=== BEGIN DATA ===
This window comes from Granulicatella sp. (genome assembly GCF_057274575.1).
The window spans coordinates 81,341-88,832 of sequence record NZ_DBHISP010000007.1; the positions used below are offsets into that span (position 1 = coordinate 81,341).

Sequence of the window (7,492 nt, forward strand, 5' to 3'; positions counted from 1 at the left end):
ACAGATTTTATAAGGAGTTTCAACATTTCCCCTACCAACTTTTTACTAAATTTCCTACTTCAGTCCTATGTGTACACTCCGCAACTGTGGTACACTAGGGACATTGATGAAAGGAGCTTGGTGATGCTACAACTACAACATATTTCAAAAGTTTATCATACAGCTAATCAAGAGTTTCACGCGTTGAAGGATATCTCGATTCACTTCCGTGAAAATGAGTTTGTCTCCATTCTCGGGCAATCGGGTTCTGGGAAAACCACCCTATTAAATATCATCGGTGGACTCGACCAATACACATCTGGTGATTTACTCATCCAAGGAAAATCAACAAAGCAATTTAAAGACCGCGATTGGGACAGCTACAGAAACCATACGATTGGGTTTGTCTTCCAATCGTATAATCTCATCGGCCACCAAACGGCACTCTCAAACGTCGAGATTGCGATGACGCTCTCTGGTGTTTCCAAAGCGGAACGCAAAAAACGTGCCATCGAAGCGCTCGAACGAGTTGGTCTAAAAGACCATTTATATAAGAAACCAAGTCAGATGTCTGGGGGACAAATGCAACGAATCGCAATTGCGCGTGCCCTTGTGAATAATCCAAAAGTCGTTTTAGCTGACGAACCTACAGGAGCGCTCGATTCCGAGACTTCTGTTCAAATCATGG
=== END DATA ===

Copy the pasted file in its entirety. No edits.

This window comes from Granulicatella sp. (genome assembly GCF_057274575.1).
The window spans coordinates 81,341-88,832 of sequence record NZ_DBHISP010000007.1; the positions used below are offsets into that span (position 1 = coordinate 81,341).

Sequence of the window (7,492 nt, forward strand, 5' to 3'; positions counted from 1 at the left end):
ACAGATTTTATAAGGAGTTTCAACATTTCCCCTACCAACTTTTTACTAAATTTCCTACTTCAGTCCTATGTGTACACTCCGCAACTGTGGTACACTAGGGACATTGATGAAAGGAGCTTGGTGATGCTACAACTACAACATATTTCAAAAGTTTATCATACAGCTAATCAAGAGTTTCACGCGTTGAAGGATATCTCGATTCACTTCCGTGAAAATGAGTTTGTCTCCATTCTCGGGCAATCGGGTTCTGGGAAAACCACCCTATTAAATATCATCGGTGGACTCGACCAATACACATCTGGTGATTTACTCATCCAAGGAAAATCAACAAAGCAATTTAAAGACCGCGATTGGGACAGCTACAGAAACCATACGATTGGGTTTGTCTTCCAATCGTATAATCTCATCGGCCACCAAACGGCACTCTCAAACGTCGAGATTGCGATGACGCTCTCTGGTGTTTCCAAAGCGGAACGCAAAAAACGTGCCATCGAAGCGCTCGAACGAGTTGGTCTAAAAGACCATTTATATAAGAAACCAAGTCAGATGTCTGGGGGACAAATGCAACGAATCGCAATTGCGCGTGCCCTTGTGAATAATCCAAAAGTCGTTTTAGCTGACGAACCTACAGGAGCGCTCGATTCCGAGACTTCTGTTCAAATCATGG